The great thing is that consumers have more choices — in both the amount of manufacturers and the number of excellent goods — than ever before. If you do a small bit of homework (e.g. online testimonials, and ideally in-house review ), you’re almost sure to be delighted with your purchase.
I am able to ’t recall another quilt that garnered this interest, and I attribute that entirely to the manufacturer. Western Mountaineering has been producing premium down sleeping bags and insulated garments since the early-1970’s in San Jose, Calif. And it’s still owned by Gary Schaezlein, that uttered the brand using Jeff Jones.
The list of possible explanations is short. Either the down (which isn’t treated to be more water-resistant) has poor resistance to moisture, or so the fabric breathability is reduced. Either way, this really is a lovely merchandise for jelqing and arid climates, but not a excellent option for humid ones.
Pad attachment system
To stay comfortable on the September excursions, when the lows were frequently in the AstraLite’s comfort limit, I mimicked the Big Agnes Insulated AXL (my review) to get a warmer Therm-a-Rest NeoAir XLite, and that I often utilized the AstraLite’s draft closure system. Really warm & mild appeared first on Andrew Skurka.
The loops are both simple and effective, but they’re a little fussy. I found it best to slide a partly inflated mat throughout the loops, then adjust as needed, and then completely inflate the mat.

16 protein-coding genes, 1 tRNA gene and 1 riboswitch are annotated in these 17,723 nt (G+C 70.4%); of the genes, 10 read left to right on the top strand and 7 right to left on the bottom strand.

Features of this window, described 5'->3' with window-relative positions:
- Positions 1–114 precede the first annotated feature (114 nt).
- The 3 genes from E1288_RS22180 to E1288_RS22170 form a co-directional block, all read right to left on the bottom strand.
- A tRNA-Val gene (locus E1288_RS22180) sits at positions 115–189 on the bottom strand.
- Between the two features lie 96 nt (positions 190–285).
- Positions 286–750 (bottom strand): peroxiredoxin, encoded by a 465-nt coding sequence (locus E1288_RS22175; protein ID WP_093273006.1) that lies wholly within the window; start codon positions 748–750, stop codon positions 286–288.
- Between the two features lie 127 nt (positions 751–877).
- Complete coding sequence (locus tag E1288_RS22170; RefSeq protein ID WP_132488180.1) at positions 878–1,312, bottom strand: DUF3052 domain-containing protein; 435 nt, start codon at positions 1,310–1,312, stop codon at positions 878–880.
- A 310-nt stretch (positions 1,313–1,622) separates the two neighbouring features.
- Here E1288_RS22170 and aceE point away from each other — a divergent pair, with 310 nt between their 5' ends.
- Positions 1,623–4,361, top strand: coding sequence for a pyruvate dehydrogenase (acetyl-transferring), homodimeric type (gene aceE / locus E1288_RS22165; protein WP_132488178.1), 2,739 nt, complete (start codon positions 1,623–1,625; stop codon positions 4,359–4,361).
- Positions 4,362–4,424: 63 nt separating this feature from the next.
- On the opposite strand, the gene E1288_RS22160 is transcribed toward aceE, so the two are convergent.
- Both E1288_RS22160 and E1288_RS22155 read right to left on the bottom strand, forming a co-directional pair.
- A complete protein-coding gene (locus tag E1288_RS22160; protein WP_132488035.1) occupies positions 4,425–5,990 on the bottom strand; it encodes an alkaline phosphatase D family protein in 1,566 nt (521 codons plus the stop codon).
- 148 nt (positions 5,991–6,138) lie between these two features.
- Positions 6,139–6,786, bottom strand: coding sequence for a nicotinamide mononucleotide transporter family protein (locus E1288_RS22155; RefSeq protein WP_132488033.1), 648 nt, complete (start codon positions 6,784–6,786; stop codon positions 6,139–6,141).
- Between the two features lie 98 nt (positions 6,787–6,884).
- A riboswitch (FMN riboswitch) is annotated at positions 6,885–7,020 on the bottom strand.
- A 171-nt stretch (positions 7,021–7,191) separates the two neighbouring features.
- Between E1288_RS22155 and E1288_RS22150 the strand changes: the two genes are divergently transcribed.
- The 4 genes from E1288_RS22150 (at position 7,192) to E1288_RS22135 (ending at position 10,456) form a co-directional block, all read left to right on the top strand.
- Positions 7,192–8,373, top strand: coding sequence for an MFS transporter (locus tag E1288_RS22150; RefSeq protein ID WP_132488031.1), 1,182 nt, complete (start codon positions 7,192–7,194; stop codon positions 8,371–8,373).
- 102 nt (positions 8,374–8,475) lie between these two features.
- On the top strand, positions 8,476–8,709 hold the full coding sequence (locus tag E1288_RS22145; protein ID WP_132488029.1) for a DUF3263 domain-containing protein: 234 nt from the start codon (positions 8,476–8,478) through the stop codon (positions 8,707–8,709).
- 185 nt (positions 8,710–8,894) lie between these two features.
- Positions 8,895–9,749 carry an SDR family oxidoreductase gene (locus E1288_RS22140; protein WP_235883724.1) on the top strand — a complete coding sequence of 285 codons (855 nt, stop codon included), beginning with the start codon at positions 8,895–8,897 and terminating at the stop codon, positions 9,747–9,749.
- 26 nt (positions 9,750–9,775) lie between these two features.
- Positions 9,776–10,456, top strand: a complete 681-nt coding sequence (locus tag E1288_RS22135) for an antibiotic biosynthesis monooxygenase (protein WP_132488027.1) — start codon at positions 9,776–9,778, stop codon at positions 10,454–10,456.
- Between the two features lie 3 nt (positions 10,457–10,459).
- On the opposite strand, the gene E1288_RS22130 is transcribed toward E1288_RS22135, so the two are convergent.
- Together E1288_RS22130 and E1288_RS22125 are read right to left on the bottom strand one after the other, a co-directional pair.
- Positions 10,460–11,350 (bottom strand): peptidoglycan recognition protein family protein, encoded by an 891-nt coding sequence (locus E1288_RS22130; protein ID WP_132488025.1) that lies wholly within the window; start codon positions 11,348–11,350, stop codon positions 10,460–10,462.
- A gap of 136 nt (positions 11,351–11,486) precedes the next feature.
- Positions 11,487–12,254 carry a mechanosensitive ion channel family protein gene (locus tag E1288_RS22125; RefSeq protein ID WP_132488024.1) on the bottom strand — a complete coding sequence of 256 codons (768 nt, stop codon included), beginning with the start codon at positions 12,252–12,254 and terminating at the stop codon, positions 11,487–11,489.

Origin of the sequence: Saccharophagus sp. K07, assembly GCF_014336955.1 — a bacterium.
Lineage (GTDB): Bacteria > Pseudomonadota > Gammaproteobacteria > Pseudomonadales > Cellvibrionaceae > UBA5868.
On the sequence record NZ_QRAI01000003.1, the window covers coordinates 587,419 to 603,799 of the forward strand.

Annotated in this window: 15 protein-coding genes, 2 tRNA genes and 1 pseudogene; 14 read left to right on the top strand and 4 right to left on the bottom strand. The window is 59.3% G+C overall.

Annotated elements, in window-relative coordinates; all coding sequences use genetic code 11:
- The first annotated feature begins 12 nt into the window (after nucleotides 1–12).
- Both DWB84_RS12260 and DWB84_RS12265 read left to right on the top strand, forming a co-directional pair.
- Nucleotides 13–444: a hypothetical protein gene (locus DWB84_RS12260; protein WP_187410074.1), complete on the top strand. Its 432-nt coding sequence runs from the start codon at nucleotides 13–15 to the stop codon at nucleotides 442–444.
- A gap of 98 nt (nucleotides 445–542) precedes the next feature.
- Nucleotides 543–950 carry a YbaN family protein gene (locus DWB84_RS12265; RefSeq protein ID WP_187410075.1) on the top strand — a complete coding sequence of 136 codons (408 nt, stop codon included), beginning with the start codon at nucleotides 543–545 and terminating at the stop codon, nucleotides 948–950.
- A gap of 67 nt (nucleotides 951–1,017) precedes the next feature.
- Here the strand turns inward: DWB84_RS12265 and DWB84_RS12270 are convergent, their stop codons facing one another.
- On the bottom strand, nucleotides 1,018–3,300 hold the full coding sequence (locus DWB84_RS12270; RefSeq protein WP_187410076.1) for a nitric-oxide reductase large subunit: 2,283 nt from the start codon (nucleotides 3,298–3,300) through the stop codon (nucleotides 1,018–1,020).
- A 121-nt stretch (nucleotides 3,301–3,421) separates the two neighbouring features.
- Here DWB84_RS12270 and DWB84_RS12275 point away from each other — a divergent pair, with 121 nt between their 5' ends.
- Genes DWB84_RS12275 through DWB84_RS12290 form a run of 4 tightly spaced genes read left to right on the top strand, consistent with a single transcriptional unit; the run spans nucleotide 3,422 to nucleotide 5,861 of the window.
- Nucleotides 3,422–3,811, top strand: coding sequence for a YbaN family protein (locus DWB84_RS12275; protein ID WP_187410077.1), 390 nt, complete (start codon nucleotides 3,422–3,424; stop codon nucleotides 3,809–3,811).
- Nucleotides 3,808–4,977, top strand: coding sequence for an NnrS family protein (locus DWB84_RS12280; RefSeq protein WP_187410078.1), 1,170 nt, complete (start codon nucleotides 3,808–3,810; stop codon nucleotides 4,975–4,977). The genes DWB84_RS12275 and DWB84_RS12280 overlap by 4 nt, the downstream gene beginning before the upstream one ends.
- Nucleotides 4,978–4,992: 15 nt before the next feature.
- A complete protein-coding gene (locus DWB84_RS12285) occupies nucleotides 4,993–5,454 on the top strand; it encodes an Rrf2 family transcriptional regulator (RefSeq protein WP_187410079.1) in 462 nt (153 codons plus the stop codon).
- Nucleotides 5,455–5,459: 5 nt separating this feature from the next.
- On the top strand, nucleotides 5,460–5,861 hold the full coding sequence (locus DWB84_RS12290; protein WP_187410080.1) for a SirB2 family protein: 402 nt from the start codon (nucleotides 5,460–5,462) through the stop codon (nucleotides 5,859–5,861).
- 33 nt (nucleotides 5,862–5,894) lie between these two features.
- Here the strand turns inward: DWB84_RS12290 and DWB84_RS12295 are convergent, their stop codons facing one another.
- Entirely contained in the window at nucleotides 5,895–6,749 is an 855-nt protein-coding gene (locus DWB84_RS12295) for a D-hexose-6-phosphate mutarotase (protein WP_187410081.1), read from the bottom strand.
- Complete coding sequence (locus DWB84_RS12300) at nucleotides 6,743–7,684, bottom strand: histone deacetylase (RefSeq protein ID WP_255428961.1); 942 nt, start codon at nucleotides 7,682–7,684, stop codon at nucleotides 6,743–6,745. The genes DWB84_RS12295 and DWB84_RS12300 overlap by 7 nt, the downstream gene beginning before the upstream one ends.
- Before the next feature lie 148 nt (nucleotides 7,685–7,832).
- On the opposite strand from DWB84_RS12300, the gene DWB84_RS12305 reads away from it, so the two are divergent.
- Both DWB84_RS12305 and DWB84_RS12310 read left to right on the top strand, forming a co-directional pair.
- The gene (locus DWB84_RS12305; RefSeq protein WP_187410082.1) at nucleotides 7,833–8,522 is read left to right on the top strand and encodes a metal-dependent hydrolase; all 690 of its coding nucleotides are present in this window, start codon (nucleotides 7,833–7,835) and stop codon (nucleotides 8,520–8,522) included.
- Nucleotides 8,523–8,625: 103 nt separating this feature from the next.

With vases, it can be tricky to make sense of this width spec, which Western lists like, “up to 68 inches. ” More helpfully, the AstraLite and NanoLite are based on Western’s Ultralite mummy bag, which has a slimer profile of 59, 51, along with 39 inches in the shoulder, hip, and foot, respectively.
Products specs can lose a little insight, however, it takes a deep dive into the details (e.g. attic, fill weight, width and length ), none of that are individually verified and/or held to a market standard.
As a consequence of it absorbing surrounding temperatures, the AstraLite was much less heat, doing much more like the NanoLite than a dry AstraLite. This issue had presented itself slightly on my earlier trips, but at the summertime Mountain West it was considerably less noticeable.
I don’t know the exact origin, however, the AstraLite (and presumably the NanoLite, also ) floundered in consistently wet conditions. My quilt came into immediate contact with moisture (e.g. splatter, a dunking), however it had been wetter than other luggage: customers observed it during a mid-day “reset dry,” also it was quite evident to me following the excursions when I was drying my quilt along with their demo bags.